"Die Kitty, Die!" #1 from Chapter House Comics -
Kitty is a buxom, beautiful, red-headed bombshell of a woman with a heart as big as Texas. How could you get any better than that? Easy - at last in Kitty's case. She's an honest to goodness, magic-slinging, shape-shifting witch whose real-life hijinks and adventures have been documented for many years in the pages of wildly popular comic books which also spawned equally popular live-action TV shows, cartoons and toy lines. Unfortunately, those days are gone. The comic book industry isn't what it used to be, and people have moved on from the days of feel-good fun, and so have publishers. Events, cross-overs, zombies, and gimmicks are what move comics now, and Kitty's publishers have tried all these things to put Kitty back on the map once more. Kitty is sad and worried; she has no clue about what to do. But her publishers do. They hatch a plot so exciting, so wicked, so utterly evil and ingenious, it's sure to put Kitty's comics back on top...While making sure Kitty ends up six feet under. Some publishers would kill for a hit comic. Literally.
Fernando Ruiz, and comics legend, Dan Parent, pull double duty writing and illustrating this not-so-subtle critique of the state of the comic book industry, "Die Kitty, Die!" #1. In this book, Parent unleashes his disappointment with, and displeasure towards, how the comic book industry has changed. Parent laments a bygone age and disappearing characters that once created fun little worlds for comics fans to inhabit for just a small escape from the heaviness of the workaday world. As one of Archie Comics' premier artists for many years, it is no surprise that Parent used clones of our favorite Archie characters to get his points across - Kitty is similar to Sabrina, The Teenage Witch (but way hotter) - but he also pulls some Harvey Comics faves out of mothballs too -Dippy The Dead Kid is similar to Casper The Friendly Ghost, and Li'L Satan (seen in a photo) recalls one of my most beloved Harvey characters, Hot Stuff. Parent and Ruiz take deadly aim at Archie Comics and offer up a scathing criticism on their use of gimmicks in recent years; even artists aren't safe as Parent roasts superstar artists who cannot seem to do work which is both fast and good, which leads to delays in comic production. WOW! They really let it all hang out here, all while crafting a fun, entertaining story, even if it does get a bit preachy at times. Love it or hate it, you have to give Parent credit for using his art form to bravely express himself (which is what art is for) - I mean, he is just saying what many of us older fans have thought for years anyway (in some cases). All in all, "Die Kitty, Die" #1 is a very interesting, quite entertaining book with classic Dan Parent artwork and humor with a little added raunch that places this book in the T+ category. I will stick around for this one. Dan definitely has more to say.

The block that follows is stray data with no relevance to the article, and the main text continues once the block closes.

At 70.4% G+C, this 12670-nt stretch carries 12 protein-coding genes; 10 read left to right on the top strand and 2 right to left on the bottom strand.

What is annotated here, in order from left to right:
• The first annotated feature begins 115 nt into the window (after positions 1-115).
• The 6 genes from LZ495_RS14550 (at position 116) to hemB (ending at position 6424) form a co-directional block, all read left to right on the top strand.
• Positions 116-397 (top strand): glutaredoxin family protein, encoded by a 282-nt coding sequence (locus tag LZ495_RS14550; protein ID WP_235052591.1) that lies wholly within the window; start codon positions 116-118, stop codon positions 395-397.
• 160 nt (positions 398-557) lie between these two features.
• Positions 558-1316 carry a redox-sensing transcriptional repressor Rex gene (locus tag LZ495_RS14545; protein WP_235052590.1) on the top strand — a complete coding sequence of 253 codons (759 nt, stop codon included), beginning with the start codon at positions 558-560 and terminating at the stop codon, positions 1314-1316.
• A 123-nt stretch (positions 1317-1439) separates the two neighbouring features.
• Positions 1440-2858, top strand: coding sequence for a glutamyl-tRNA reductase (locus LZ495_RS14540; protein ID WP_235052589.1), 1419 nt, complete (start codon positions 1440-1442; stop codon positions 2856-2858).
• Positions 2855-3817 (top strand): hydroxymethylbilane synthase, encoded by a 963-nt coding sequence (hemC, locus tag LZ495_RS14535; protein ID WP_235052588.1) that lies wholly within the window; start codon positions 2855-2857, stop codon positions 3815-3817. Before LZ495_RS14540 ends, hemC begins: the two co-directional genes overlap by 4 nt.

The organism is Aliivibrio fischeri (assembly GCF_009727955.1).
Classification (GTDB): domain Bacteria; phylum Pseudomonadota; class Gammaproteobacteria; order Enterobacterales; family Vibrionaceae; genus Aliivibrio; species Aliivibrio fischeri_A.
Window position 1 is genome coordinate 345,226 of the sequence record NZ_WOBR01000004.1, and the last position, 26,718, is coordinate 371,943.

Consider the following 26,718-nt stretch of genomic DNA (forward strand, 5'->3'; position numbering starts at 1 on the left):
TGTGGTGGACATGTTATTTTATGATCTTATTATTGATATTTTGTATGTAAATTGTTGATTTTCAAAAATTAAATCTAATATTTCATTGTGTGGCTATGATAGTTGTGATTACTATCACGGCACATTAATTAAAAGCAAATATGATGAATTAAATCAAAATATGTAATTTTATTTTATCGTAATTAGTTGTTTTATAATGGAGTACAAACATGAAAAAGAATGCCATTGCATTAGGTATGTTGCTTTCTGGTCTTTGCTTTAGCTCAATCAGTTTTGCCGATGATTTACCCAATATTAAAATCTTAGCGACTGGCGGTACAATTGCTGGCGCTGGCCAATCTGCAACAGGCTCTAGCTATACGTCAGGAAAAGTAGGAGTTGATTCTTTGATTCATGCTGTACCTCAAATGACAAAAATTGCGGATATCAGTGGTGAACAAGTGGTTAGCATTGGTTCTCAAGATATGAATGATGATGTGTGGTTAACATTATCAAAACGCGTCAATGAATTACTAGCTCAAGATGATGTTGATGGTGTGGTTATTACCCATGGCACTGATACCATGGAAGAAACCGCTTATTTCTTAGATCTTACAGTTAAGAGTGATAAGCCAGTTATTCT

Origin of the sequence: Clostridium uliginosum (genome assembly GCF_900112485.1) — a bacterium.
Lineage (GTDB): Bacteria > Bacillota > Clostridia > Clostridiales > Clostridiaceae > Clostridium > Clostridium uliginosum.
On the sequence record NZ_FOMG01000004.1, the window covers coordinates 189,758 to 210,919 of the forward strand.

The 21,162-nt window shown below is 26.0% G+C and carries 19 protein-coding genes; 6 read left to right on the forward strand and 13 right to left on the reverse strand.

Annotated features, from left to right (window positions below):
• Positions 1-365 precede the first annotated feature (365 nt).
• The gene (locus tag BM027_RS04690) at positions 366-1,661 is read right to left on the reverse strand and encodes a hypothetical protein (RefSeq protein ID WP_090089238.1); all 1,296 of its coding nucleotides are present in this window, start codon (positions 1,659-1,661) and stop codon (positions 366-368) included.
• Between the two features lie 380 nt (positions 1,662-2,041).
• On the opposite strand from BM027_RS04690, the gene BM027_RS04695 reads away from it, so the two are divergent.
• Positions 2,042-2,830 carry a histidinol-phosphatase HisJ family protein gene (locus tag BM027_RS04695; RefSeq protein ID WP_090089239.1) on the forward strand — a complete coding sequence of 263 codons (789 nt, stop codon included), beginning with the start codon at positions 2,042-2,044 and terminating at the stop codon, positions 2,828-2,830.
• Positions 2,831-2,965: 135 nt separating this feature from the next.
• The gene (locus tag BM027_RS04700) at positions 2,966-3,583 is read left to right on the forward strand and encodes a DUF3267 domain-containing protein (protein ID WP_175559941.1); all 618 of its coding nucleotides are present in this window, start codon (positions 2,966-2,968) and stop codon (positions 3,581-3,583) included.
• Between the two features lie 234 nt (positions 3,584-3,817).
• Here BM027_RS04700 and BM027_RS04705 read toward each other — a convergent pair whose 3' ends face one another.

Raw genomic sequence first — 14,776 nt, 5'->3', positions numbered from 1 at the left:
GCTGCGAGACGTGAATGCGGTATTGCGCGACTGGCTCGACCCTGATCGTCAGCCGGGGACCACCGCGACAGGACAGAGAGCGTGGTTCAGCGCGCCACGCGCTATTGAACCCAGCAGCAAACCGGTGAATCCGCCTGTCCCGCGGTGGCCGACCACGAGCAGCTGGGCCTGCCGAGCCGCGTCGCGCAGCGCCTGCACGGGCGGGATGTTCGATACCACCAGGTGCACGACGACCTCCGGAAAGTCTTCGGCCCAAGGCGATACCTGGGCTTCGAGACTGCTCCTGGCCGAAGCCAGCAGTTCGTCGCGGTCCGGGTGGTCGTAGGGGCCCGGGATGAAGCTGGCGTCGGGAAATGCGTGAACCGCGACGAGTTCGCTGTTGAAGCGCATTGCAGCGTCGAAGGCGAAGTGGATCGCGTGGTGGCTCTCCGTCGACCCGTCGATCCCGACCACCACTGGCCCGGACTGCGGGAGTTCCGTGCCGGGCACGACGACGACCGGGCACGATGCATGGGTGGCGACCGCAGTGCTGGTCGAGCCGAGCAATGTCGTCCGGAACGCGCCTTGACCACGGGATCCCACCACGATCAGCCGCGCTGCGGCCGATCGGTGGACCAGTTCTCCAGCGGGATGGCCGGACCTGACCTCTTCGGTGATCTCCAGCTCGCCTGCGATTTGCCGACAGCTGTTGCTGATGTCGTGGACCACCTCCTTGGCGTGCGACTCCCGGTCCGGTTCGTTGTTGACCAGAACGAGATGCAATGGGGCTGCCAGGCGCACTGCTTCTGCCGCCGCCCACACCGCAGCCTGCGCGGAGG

RATING: 8 out of 10 for fun, and the "Oh, no he didn't!" factor in Parent's biting analysis of some parts of the comics industry. If you are an over-forty comics fan, you probably don't want to miss this one. If you're much younger, you might enjoy this comic too - it can give you a bit of insight into what us, erhm.."mature" dudes are often complaining about when it comes to the modern state comics.
FUN FACT: Dan Parent is the creator of Kevin Keller, Archie Comics' first openly homosexual character.
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